It was a beautiful service given with love and compassion by our minister who knew her and appreciated her struggles, her strengths, her quirks and the essential goodness of her character. Knowing that she was unable to work, the church staff had appointed her as “adjunct staff.” She took care of things like folding the church bulletins, making sure the pencils in the friendship register were sharpened just so, and gathering up bulletins left behind in the pews to recycle. She volunteered at the hospital and for Emergency Food Bank, and many other places as well. The minister read a prayer for her called “For Those Whose Work is Invisible” by Mary Gordon from her series of “Prayers for the Unprayed-for”:
For those who paint the undersides of boats, makers of ornamental drains on roofs too high to be seen, for cobblers who labour over inner-soles, for seamstresses who stitch the wrong sides of linings, for scholars whose research leads to no obvious discovery, for dentists who polish each gold surface of the fillings on upper molars, for sewer engineers and those who repair water mains, for electricians, for artists who suppress what does injustice to their visions, for surgeons whose sutures are things of beauty. For all those whose work is for your eyes only, who labour for your entertainment or their own, who sleep in peace, or who do not sleep in peace, knowing that their efforts are unknown. Protect them from downheartedness and from diseases of the eye. Grant them perseverence, for the sake of your love which is humble, invisible and heedless of reward.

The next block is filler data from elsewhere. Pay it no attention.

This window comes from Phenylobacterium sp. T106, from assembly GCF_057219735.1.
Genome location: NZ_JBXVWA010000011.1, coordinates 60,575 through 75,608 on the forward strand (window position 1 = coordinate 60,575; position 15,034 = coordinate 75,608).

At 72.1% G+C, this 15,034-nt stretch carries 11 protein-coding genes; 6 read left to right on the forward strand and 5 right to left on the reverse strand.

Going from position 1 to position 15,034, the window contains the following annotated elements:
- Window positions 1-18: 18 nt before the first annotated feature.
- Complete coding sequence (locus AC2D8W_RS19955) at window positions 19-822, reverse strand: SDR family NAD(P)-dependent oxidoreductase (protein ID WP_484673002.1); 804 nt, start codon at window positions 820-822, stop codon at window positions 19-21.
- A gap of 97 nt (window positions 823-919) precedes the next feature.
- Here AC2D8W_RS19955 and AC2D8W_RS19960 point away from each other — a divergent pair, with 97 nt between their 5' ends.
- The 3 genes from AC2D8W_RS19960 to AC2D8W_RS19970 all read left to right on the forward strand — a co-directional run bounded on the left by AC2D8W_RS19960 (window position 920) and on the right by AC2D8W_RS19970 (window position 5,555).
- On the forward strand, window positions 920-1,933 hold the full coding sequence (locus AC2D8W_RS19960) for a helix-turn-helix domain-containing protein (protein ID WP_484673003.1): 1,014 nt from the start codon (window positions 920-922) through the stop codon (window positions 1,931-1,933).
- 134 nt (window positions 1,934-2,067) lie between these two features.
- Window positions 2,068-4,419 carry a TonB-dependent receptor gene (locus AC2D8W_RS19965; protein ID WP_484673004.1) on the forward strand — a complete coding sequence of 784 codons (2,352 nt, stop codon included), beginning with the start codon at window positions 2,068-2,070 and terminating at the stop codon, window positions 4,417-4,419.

I’ve only been able to locate these prayers on JSTOR, which I hope you can access. They are full of poetry, humor, and empathy for human beings in all of their diversity. Gordon lovingly casts a holy light on human frailties and foibles by juxtaposing them with divine acts of creation, mercy and love. Here are excerpts from the other prayers in this series, all of which are worth reading:
For Liars: “Shelter them in their dream for an earth more various than our own…For your sake, who have thought of universes not yet made that rest, like lies, in the mind of your infinite love.”
For Those Who Have Given Up Everything for Sexual Love: “Grant that we who have lacked their courage may be strengthened by their example to pursue our partial loves with gladness and fullness of heart.”